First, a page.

Home Volume: 2, Issue: Supplement 1
International Journal of Healthcare Simulation
Adi Health+Wellness
Physical health emergency simulation in a psychiatry setting
DOI:10.54531/ZENC2838, Volume: 2, Issue: Supplement 1, Pages: A57-A57
Article Type: Editorial, Article History





Physical health emergencies that occur in acute mental health settings are not frequently seen. This may lead to delays in patients receiving appropriate care [1]. Simulation is an underused training modality in mental health [2] and there are currently only a few courses that address this area. (https://www.hee.nhs.uk/sites/default/files/documents/RAMPPS%20course%20handbook.pdf).

Recognition and management of physical emergencies in mental health can be simulated and can focus on both technical and non-technical skills [3]. We aimed to facilitate simulation of physical health emergencies designed for staff who work within acute mental health settings. Opportunities for staff to simulate management of these scenarios in a safe environment with a view to improve their practice, improve patient safety and reduce mortality.


Psychiatry and Emergency Medicine healthcare professionals were involved in developing scenarios to ensure key learning objectives were met. Five physical health scenarios were simulated based on real life cases where improvement in their recognition and management was needed (e.g. significant incidents). These were deliberate self-harm, acute stroke, sepsis, fractured neck of femur, and cardiac arrest. A combination of actors and manikins were used. Eight candidates attended the one-day course and were given equal opportunity to manage a scenario as if it were taking place in their own place of work. Candidates remained in the capacity in which they normally work, drawing on their existing skills and knowledge. Faculty members delivering the course all had significant emergency medicine experience and their current roles were in emergency medicine. Candidates were initially orientated to the simulation laboratory including a high-fidelity manikin. An introductory session discussing human factors was then delivered before the candidates progressed to the scenarios.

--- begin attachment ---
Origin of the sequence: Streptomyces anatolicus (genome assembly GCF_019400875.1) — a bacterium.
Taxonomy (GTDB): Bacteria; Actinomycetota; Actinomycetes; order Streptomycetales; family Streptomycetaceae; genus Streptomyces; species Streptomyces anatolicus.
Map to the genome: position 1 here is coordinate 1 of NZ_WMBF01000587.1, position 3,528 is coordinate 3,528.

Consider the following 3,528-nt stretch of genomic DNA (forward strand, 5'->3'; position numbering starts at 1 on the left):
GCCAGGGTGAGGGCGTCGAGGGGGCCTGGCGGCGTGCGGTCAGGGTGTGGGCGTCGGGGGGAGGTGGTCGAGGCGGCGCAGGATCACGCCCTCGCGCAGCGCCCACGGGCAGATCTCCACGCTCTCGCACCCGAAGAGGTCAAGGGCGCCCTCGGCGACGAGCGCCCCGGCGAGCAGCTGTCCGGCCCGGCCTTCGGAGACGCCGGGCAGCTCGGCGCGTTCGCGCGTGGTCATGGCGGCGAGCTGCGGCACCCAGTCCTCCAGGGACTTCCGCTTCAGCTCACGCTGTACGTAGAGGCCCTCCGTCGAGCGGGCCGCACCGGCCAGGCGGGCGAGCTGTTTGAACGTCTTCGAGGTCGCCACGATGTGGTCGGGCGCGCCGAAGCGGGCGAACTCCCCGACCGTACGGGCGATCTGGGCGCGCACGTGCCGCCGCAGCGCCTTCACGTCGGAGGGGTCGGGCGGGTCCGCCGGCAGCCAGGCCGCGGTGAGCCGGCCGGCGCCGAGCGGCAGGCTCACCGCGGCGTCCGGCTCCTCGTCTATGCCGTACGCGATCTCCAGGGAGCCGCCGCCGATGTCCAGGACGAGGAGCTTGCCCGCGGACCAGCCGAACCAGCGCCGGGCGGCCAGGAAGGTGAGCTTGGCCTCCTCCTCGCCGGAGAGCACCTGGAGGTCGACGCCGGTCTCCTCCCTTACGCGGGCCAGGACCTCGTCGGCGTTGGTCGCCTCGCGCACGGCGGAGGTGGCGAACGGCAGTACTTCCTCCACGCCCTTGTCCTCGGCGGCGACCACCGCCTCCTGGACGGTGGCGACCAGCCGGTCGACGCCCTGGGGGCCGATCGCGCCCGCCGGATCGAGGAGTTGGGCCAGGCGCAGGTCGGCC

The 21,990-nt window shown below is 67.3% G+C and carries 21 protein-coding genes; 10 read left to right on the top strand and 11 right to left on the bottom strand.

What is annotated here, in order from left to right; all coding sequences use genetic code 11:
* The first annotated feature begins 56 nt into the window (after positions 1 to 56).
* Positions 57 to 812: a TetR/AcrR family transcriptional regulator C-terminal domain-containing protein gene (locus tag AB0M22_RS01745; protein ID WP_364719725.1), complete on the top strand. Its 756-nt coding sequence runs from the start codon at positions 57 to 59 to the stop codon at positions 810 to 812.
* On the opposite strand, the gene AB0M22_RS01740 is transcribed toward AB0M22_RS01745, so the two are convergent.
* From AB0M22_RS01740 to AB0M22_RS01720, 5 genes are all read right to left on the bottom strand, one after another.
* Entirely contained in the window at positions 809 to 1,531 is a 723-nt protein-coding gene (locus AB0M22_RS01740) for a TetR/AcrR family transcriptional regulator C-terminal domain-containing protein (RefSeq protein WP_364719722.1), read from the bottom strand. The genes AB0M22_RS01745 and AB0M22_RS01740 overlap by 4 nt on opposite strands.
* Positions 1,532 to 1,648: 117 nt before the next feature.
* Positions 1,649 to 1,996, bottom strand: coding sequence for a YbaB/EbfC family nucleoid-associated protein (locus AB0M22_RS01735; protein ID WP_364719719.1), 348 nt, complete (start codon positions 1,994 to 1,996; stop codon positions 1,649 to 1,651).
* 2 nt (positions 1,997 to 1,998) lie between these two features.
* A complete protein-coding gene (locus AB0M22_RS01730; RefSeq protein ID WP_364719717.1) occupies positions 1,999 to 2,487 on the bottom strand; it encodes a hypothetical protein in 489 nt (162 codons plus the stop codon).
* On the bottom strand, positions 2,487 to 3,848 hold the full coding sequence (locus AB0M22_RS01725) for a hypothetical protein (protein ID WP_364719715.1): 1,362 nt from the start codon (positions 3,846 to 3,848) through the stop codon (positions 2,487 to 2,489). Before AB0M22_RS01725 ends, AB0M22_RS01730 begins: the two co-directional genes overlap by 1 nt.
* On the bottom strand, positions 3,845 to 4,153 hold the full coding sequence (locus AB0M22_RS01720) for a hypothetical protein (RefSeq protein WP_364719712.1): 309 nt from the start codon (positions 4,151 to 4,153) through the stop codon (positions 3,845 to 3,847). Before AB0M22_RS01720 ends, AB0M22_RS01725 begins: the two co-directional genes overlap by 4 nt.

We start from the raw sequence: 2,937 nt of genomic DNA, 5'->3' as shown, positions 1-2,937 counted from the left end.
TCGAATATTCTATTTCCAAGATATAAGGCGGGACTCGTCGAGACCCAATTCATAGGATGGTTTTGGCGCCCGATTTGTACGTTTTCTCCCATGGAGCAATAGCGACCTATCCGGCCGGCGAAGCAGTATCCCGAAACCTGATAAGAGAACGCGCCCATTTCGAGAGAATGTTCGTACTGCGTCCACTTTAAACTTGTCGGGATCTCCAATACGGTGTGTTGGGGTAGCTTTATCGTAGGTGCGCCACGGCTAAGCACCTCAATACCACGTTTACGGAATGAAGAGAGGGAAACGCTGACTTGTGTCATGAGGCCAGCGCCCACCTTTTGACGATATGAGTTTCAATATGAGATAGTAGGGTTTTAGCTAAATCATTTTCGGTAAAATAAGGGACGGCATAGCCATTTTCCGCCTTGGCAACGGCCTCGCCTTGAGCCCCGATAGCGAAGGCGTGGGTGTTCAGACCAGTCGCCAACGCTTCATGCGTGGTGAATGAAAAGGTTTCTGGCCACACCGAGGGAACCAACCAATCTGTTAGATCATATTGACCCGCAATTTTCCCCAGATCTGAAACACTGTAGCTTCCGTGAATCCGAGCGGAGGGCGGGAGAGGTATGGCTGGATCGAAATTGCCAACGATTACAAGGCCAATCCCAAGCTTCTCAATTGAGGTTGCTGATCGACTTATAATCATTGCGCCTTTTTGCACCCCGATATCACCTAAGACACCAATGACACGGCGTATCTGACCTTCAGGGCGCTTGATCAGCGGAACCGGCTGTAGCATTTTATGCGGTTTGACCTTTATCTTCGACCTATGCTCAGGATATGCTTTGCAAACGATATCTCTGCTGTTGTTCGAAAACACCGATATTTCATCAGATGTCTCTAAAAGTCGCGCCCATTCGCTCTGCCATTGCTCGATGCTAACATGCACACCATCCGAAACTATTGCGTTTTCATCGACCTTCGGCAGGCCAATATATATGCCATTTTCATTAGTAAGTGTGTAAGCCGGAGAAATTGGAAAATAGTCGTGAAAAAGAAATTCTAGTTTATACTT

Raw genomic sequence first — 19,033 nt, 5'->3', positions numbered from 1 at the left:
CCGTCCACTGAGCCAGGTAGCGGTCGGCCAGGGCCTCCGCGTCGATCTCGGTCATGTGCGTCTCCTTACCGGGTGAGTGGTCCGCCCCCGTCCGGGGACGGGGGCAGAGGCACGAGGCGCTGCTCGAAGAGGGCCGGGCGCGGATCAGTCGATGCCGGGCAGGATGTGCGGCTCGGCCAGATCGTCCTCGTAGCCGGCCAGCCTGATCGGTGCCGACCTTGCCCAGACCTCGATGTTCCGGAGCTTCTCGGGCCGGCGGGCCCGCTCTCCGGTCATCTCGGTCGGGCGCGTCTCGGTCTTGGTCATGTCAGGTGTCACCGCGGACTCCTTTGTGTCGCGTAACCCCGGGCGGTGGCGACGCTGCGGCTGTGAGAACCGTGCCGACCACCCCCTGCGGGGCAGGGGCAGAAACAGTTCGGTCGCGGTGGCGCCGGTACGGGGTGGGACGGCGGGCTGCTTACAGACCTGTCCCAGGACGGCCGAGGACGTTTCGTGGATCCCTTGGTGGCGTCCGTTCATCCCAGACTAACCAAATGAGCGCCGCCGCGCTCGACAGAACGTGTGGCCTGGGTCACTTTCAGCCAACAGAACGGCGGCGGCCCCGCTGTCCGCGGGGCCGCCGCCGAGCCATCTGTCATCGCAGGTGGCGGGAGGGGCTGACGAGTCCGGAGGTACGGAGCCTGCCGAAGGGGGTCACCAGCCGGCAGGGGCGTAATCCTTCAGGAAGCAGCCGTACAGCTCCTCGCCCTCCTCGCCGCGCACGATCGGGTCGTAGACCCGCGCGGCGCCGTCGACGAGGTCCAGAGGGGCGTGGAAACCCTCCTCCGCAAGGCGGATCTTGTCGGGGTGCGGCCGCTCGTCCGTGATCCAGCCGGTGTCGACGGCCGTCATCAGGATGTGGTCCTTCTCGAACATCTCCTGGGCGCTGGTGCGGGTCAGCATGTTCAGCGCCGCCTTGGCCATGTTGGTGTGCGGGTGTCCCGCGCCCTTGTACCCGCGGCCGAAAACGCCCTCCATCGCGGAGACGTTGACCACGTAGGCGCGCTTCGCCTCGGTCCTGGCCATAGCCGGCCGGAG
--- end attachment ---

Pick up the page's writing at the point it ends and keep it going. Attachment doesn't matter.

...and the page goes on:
Formal feedback was completed at the end of the session. All candidates found the experience enjoyable, found it relevant to their work, and found the scenarios challenging. All candidates agreed that this sort of training would improve patient safety and that the training should be repeated for others. The main limitation was that some medical equipment was different to what the candidates would use in their own place of work.


Management of physical health emergencies in the mental health setting can be successfully demonstrated by simulation. This session provided a safe learning space for all of the candidates to demonstrate both technical and non-technical skills in a supportive environment.


1. Mwebe H. Physical health monitoring in mental health settings: a study exploring mental health nurses’ views of their role. Journal of Clinical Nursing. 2017;26(19–20):3067–3078.

2. Lavelle M, Attoe C, Tritschler C, Cross S. Managing medical emergencies in mental health settings using an interprofessional in-situ simulation training programme: a mixed methods evaluation study. Nurse Education Today. 2017;59:103–109.

3. Peate, I. Using Simulation to enhance safety, quality and education. Journal of Paramedic Practice. 2011; 3(8):429.